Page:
Defensive Firearms Training
In our opinion, there are three distinct levels of firearms training:
- Marksmanship Validation and Weapons Manipulation (also the building block for all other training)
- Dynamic Movements and Tactics
- Stress Inoculation
A professional must teach you these skills.
Level 1 - Marksmanship Validation and Weapons Manipulation
Level 1 is the building block for all other training. To be truly proficient at Level 1, you must be "unconsciously" competent in weapons manipulations before you even consider moving on to Level 2. Being unconsciously competent means you do not have to think in order to react and perform the tasks – you can do it in the dark, on the run or anywhere without a thought.
These classes have a variety of different names, but the skills you need to accomplish remain the same. To move on from Level 1, you need to take several basic classes and practice until the movements are automatic. It’s not uncommon for people who really want to do it correctly to take five Level 1 classes before moving on to Level 2.
Some skills that should be a part of Level 1 training:
Hit your targetShot placement is no longer a hope but a reality. This is marksmanship validation.
Assess and self-correctThe ability to self-correct on the fly means you realized why you missed the shot and correct the issue immediately.
Loading and reloadingOperate all controls on your weapon without a thought.
Malfunction clearanceOperate all controls on your weapon without a thought.
One handed operation with both your dominant hand and your reaction handOperate all controls on your weapon without a thought.
Understand gear, holsters, slings etc., benefits and drawbacks and adjust accordinglyOperate all controls on your weapon without a thought.
Drawstroke from retention (if applicable)Operate all controls on your weapon without a thought.
Level 2 - Dynamic Movements and Tactics
Once you have mastered the basic operation of the weapon and validated your ability to shoot accurately, it’s time to move to tactics. This is the level everyone wants to begin with, but it’s crucial that you complete Level 1.
The goal is to understand why your movements and tactics are important and, when ready, work toward concealed carry weapons permitting. This level teaches real-world applications. Think tactically, and you maximize your survivability.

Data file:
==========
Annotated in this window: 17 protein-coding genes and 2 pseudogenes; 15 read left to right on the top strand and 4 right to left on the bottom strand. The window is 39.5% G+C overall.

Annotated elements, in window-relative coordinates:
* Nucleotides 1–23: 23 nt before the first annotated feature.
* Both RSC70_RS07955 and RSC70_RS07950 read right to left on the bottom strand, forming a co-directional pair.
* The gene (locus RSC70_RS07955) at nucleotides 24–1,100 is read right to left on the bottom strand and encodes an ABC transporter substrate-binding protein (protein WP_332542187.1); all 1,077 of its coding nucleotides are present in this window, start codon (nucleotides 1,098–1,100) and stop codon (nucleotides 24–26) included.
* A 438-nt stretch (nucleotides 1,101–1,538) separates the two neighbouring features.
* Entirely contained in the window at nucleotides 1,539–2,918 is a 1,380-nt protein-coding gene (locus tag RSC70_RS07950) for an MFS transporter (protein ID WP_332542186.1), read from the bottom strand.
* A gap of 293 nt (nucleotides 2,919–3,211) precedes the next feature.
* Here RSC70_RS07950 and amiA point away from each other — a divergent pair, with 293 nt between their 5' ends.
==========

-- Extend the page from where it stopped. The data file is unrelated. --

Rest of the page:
Some skills that should be covered as part of Level 2 training:
Difference between cover and concealment
Understanding of ballistics and bullet placement
Understanding of the effects of distance and angles
Room clearing and the use of lights at night or in low-light conditions
Understanding of vehicle dynamics and how to fight in and around a vehicle
Movement with a weapon and team tactics (if applicable)
Level 3 - Stress Inoculation
Stress inoculation is best described in a famous quote by Mike Tyson, "Everyone has a plan until they get punched in the face."
Level 3 is where everything you learned in Levels 1 and 2 are put to use. This can be achieved by classes that focus on force-on-force training. You are placed in situations against another living, breathing opponent. The stress inoculation comes from a pain penalty delivered by at UTM or simulation round, which is basically a high-speed paint ball.
The more force-on-force training you do, the better equipped you are to think normally in a situation that is not normal and increase your survivability.
This is the final step in truly being trained. Everyone can be trained to shoot a bullseye at 15 yards, but it’s different when the target shoots back. Learn to move, think and win.
Some skills that should be covered as part of Level 3 training:
Continued application of tactics and dynamic movements learned in Level 2Combined with UTM/SIMMs in the use of tactics against another living, breathing opponent, acquired from multiple force-on-force training classes.
Whether you use a pistol, a rifle or a shotgun, these levels apply to you. There are classes specifically designed for each weapon’s system, but the training timeline remains the same. Use this timeline as a general view regarding what to seek in your classes. Remember, this is a very general guideline and not all-inclusive.